FORT WORTH — The State of New York wants to stop the same drilling process used every day in the Barnett Shale. Empire State legislators worry about the impact of chemicals used in the "fracking" process on drinking water.
At a meeting Thursday night in Fort Worth, citizens wondered if they should be worried as well.
Drilling in New York has been on hold since 2008. Legislation passed Thursday in their Senate would extend the ban.
Kelly Marksberry lives near natural gas production facilities in the Barnett Shale. She worries about the chemicals used in the drilling process known as hydraulic fracturing, or "fracking."
"Not all of the chemicals have been been disclosed, but the ones they have disclosed are very alarming," Marksberry said.
At a Fort Worth League of Neighborhoods meeting Thursday night, citizens questioned why the list of chemicals isn't made public.
Scientist Wilma Subra studies the environmental impact of drilling. "There is the potential for contamination of the water sewer system from these sites," she said.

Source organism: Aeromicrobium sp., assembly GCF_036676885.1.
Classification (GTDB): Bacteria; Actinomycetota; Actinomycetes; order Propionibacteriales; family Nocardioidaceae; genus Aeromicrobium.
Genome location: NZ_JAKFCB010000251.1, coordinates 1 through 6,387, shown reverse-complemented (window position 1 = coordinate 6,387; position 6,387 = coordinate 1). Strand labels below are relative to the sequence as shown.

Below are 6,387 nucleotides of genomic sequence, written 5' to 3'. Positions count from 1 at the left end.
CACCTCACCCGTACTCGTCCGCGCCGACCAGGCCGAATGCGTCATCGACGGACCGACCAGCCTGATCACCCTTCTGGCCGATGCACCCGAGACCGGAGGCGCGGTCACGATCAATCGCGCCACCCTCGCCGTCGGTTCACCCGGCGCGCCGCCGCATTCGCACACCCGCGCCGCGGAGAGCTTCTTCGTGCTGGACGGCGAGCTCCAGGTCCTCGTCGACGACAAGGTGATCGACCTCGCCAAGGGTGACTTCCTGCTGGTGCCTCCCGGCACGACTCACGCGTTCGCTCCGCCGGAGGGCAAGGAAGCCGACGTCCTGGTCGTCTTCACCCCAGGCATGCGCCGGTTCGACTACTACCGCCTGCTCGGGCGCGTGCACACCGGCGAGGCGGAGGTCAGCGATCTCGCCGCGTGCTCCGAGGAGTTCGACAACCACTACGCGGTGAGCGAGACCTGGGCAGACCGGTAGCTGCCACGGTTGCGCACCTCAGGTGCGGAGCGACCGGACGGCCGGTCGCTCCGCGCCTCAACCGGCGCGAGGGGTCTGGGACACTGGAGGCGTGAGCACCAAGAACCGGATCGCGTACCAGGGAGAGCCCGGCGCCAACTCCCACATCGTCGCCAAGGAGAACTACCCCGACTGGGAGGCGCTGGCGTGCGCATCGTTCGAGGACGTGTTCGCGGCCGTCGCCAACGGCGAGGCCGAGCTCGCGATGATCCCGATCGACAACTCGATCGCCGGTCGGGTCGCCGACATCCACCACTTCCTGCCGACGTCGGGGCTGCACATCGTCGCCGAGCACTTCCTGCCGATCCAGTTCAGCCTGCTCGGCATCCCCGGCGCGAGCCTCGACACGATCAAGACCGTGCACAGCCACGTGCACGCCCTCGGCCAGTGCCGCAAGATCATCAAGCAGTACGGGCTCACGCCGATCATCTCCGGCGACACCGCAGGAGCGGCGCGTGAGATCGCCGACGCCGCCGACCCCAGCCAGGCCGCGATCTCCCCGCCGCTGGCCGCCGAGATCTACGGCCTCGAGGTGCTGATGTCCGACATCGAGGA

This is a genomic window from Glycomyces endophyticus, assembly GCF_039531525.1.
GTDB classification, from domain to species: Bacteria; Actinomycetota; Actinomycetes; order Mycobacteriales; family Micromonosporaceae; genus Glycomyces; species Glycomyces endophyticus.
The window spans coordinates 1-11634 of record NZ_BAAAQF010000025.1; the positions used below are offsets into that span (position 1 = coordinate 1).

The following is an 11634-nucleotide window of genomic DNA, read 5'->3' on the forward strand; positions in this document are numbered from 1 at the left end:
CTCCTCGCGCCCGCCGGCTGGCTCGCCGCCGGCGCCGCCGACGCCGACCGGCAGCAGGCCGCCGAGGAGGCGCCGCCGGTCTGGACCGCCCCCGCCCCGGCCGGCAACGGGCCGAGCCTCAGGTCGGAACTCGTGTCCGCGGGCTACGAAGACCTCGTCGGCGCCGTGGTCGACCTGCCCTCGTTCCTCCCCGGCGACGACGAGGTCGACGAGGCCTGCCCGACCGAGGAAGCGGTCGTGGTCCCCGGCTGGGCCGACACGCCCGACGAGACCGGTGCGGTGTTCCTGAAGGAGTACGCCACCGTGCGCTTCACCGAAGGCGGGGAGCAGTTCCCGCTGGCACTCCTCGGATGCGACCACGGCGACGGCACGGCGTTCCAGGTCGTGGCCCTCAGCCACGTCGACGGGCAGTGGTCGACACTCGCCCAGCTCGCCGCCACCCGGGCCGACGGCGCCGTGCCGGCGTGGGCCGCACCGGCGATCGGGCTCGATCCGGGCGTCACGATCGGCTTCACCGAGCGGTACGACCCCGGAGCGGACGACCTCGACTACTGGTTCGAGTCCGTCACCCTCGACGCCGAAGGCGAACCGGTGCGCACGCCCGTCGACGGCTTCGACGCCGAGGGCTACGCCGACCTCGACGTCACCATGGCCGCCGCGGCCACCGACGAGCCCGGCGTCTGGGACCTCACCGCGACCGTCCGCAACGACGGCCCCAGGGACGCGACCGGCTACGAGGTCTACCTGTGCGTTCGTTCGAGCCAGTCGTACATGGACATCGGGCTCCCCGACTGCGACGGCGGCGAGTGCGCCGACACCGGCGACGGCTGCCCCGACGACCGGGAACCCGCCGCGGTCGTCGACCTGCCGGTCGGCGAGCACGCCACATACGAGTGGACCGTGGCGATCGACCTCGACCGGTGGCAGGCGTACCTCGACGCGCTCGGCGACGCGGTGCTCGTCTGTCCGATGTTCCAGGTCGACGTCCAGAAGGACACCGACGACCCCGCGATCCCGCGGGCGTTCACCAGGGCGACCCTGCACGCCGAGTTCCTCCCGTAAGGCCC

But Ed Ireland, executive director of the Barnett Shale Energy Education Council, which is backed by the major energy companies in North Texas, disputed that assertion.
"The possibility that somehow that fluid would migrate through 6,000 feet of rock to a water table is extremely low," he said.
The Texas Railroad Commission, which regulates drilling in the state, agrees. In a written statement, the agency said it has no evidence of contamination.
"Even with the recent intense hydraulic fracturing activity in the Barnett Shale of more than 13,000 gas wells, there have been no documented cases of groundwater pollution caused by hydraulic fracturing in Texas," the TRC statement said.
There is, however, no continuous monitoring of water near natural gas production facilities. Investigations are prompted by citizen or state concerns.